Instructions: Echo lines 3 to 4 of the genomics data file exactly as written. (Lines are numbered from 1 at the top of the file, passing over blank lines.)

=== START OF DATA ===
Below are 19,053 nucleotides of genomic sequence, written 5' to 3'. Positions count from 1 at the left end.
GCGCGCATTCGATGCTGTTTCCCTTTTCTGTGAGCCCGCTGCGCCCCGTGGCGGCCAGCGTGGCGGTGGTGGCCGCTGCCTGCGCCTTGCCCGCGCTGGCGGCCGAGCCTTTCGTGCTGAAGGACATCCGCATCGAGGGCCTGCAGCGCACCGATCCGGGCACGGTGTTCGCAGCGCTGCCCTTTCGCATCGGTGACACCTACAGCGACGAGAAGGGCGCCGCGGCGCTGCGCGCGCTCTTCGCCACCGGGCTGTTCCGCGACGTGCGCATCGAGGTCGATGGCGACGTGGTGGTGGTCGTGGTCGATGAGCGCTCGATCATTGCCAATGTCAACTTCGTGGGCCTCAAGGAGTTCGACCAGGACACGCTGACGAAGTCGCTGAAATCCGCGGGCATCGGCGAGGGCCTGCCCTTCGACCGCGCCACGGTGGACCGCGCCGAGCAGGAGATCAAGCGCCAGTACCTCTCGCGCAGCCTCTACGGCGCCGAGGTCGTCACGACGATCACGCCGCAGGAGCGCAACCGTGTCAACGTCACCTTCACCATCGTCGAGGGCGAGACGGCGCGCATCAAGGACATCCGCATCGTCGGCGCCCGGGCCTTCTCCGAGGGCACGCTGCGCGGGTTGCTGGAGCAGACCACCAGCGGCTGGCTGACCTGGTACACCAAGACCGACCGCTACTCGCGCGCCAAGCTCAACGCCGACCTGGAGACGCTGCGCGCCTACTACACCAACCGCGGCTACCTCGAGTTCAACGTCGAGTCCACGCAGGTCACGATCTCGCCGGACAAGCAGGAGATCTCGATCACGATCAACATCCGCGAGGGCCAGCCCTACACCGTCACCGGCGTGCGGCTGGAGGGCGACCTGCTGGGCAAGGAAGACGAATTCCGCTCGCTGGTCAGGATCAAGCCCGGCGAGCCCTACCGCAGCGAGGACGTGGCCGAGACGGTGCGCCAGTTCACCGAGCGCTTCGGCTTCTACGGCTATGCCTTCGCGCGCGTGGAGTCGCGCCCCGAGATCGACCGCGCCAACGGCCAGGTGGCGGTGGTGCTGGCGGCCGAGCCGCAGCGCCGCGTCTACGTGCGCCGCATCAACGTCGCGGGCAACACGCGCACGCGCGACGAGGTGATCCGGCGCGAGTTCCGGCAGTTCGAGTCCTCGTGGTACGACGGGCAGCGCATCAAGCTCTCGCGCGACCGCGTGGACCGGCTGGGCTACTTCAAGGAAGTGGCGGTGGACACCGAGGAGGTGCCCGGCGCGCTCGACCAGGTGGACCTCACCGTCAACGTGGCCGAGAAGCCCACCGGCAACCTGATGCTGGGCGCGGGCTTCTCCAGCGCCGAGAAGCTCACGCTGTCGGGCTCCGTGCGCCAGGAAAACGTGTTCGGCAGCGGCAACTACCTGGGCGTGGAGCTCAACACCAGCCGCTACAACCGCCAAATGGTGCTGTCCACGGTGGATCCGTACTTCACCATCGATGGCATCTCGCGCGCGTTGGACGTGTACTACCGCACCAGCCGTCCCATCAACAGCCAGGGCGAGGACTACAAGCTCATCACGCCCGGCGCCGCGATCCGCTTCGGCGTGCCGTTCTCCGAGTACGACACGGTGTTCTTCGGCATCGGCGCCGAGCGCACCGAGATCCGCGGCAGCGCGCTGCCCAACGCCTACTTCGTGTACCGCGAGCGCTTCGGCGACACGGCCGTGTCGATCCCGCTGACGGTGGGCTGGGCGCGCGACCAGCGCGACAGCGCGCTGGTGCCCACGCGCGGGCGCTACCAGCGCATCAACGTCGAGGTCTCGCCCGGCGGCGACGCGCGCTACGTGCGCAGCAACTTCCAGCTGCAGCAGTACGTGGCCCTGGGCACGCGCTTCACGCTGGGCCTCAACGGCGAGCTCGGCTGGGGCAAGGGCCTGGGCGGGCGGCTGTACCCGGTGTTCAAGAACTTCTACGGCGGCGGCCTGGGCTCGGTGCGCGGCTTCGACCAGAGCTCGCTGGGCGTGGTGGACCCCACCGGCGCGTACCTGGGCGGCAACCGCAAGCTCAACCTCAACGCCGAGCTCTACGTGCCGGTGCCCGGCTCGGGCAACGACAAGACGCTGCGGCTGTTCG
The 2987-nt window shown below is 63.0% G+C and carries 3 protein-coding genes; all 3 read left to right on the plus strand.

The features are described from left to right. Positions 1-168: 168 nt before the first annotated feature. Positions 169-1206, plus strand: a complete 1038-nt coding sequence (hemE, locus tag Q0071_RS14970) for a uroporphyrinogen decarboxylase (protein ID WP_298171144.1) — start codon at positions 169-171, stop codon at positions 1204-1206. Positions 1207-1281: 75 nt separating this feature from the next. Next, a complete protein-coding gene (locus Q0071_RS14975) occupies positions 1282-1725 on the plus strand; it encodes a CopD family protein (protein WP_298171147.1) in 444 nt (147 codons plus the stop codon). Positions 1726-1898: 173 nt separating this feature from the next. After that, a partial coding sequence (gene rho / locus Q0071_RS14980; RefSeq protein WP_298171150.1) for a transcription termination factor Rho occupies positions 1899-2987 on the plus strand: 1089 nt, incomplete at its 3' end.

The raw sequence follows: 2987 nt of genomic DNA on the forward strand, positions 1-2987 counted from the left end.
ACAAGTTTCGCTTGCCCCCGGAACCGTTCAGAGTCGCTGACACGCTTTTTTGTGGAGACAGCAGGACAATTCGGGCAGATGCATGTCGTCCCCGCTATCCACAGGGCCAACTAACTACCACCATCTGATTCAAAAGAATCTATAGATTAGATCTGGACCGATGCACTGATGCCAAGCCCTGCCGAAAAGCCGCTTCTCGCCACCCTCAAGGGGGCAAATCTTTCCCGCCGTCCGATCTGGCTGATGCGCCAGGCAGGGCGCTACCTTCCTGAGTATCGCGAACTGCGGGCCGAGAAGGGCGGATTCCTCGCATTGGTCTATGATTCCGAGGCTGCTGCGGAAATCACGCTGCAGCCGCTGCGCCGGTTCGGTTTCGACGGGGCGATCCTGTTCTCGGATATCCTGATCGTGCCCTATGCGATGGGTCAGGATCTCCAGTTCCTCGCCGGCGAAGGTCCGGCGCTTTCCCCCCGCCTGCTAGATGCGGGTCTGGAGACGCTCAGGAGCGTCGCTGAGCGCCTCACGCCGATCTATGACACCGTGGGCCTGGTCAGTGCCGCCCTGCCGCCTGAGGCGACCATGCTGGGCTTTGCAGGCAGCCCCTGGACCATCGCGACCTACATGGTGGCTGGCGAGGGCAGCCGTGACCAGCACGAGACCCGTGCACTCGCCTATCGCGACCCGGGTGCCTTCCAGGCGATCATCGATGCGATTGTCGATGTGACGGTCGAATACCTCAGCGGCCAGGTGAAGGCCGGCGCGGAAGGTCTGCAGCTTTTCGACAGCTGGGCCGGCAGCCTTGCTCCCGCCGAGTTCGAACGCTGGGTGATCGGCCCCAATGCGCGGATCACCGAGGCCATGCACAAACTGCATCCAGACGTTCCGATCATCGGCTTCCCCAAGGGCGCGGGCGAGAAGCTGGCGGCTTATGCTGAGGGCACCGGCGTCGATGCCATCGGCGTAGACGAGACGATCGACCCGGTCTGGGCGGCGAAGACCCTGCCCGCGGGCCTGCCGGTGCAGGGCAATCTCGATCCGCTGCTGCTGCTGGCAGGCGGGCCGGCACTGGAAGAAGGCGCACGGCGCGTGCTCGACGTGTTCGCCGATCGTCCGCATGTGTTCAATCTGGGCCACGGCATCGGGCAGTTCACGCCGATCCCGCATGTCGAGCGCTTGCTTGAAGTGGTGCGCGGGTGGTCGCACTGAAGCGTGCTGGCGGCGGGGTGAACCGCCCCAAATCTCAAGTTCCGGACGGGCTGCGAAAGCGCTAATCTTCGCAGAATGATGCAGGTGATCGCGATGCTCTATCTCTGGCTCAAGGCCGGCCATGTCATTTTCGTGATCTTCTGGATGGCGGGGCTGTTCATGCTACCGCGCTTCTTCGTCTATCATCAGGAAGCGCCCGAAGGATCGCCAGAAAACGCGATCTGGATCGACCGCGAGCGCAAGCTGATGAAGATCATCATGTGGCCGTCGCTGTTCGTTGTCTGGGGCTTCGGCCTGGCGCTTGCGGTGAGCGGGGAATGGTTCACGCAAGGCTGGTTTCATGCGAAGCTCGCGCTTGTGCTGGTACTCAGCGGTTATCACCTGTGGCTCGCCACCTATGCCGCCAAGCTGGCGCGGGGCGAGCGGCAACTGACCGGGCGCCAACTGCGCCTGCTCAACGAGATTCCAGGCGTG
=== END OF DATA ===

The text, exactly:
The 2987-nt window shown below is 63.0% G+C and carries 3 protein-coding genes; all 3 read left to right on the plus strand.

The features are described from left to right. Positions 1-168: 168 nt before the first annotated feature. Positions 169-1206, plus strand: a complete 1038-nt coding sequence (hemE, locus tag Q0071_RS14970) for a uroporphyrinogen decarboxylase (protein ID WP_298171144.1) — start codon at positions 169-171, stop codon at positions 1204-1206. Positions 1207-1281: 75 nt separating this feature from the next. Next, a complete protein-coding gene (locus Q0071_RS14975) occupies positions 1282-1725 on the plus strand; it encodes a CopD family protein (protein WP_298171147.1) in 444 nt (147 codons plus the stop codon). Positions 1726-1898: 173 nt separating this feature from the next. After that, a partial coding sequence (gene rho / locus Q0071_RS14980; RefSeq protein WP_298171150.1) for a transcription termination factor Rho occupies positions 1899-2987 on the plus strand: 1089 nt, incomplete at its 3' end.